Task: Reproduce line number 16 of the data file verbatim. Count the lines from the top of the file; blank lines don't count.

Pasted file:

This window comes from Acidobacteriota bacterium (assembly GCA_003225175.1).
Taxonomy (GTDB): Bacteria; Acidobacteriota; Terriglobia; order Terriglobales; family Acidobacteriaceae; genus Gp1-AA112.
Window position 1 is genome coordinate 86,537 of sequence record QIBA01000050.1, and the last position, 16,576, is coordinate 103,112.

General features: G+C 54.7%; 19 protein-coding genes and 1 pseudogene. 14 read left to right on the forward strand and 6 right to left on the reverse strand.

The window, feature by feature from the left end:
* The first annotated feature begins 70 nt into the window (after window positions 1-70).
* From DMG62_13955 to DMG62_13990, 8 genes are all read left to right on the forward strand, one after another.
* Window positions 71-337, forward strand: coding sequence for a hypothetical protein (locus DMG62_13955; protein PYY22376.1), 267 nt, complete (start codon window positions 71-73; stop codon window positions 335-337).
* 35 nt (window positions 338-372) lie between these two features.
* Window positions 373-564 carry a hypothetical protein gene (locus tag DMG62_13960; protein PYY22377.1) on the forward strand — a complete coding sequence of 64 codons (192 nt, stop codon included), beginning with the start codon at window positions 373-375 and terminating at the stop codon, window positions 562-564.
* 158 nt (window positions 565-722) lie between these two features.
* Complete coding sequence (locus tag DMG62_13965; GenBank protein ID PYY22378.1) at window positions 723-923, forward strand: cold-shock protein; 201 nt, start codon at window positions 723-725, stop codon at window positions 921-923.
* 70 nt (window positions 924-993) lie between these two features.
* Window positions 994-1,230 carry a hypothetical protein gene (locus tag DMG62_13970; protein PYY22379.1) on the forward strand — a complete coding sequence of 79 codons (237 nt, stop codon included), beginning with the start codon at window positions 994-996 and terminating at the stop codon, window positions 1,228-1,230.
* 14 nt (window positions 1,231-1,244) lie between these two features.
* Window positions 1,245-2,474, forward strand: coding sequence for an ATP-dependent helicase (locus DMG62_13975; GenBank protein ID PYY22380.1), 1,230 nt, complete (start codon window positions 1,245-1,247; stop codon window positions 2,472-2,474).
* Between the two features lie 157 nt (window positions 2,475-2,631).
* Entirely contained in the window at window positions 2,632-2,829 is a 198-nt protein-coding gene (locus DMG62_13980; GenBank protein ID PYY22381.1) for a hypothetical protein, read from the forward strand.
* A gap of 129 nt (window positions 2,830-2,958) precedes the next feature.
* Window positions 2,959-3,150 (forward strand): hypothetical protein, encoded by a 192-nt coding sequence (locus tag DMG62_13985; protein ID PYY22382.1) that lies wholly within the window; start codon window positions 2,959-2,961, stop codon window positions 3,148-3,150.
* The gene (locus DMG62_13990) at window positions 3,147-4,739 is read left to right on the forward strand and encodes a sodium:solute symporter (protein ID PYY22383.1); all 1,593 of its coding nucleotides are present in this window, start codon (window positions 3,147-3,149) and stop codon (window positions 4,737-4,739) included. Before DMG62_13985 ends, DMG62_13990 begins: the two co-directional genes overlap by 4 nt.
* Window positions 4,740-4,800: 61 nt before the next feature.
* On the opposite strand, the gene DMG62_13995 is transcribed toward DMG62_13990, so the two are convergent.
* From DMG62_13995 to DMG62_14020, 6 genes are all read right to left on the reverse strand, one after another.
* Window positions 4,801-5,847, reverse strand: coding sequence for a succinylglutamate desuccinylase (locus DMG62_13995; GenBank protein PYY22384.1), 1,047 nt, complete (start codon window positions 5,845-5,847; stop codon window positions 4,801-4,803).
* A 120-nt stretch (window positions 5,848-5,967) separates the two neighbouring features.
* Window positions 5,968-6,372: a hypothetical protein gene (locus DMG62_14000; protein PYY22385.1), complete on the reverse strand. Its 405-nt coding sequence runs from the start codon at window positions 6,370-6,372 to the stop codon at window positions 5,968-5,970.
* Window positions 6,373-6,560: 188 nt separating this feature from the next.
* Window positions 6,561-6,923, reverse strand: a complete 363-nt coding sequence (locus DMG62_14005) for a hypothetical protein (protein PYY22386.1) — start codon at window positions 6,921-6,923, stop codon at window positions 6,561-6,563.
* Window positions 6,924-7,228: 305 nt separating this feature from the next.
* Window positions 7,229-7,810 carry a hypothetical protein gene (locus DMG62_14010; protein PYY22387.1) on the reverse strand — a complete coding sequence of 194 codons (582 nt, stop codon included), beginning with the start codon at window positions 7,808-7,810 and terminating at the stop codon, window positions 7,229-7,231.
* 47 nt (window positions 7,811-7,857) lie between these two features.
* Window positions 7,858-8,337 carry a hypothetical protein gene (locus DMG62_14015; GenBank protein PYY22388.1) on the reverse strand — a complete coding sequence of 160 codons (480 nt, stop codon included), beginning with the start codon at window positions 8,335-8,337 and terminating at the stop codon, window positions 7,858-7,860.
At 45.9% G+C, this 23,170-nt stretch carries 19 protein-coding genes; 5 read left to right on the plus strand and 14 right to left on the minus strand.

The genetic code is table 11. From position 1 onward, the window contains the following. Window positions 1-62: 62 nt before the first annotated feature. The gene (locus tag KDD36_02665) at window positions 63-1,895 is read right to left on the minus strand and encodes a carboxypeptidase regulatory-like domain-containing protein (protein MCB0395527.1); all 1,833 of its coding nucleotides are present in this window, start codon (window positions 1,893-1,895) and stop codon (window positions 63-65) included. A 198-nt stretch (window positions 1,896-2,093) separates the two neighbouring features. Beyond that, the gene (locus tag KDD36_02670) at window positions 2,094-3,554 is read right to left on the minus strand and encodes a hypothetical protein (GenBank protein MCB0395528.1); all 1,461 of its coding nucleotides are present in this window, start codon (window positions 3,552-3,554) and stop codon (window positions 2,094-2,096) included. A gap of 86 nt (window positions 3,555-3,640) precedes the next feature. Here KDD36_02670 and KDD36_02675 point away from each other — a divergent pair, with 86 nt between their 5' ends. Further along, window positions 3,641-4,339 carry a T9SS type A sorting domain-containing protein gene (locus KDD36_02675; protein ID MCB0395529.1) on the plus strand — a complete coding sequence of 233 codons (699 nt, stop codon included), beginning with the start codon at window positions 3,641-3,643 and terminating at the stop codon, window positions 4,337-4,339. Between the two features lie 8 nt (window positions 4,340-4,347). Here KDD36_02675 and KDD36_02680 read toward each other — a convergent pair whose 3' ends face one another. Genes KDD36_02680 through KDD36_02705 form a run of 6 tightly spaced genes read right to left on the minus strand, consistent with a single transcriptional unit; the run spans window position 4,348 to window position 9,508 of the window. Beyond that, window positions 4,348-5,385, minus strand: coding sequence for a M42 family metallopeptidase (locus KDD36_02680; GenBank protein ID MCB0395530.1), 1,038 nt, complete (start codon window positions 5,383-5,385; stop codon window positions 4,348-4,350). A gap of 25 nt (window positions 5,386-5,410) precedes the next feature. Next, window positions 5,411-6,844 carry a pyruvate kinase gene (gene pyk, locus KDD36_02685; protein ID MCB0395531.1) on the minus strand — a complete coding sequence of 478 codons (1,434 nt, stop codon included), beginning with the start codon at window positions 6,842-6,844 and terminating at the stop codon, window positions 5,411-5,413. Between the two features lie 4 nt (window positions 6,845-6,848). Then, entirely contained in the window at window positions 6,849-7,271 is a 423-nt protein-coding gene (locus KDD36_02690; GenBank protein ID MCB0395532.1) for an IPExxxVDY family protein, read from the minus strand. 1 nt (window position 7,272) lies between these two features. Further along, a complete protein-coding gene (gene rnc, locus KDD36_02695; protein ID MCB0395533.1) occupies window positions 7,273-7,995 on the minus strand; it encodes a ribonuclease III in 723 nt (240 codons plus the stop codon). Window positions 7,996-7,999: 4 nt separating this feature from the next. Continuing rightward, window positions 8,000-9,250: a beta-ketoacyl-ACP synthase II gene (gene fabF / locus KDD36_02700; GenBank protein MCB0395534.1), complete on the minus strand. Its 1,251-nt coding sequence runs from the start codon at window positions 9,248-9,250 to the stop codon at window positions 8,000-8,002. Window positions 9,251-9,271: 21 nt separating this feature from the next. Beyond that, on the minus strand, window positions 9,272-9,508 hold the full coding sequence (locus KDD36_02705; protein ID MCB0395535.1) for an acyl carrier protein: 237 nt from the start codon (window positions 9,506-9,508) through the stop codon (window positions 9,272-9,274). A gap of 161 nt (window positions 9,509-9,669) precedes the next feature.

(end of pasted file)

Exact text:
* Window positions 1,245-2,474, forward strand: coding sequence for an ATP-dependent helicase (locus DMG62_13975; GenBank protein ID PYY22380.1), 1,230 nt, complete (start codon window positions 1,245-1,247; stop codon window positions 2,472-2,474).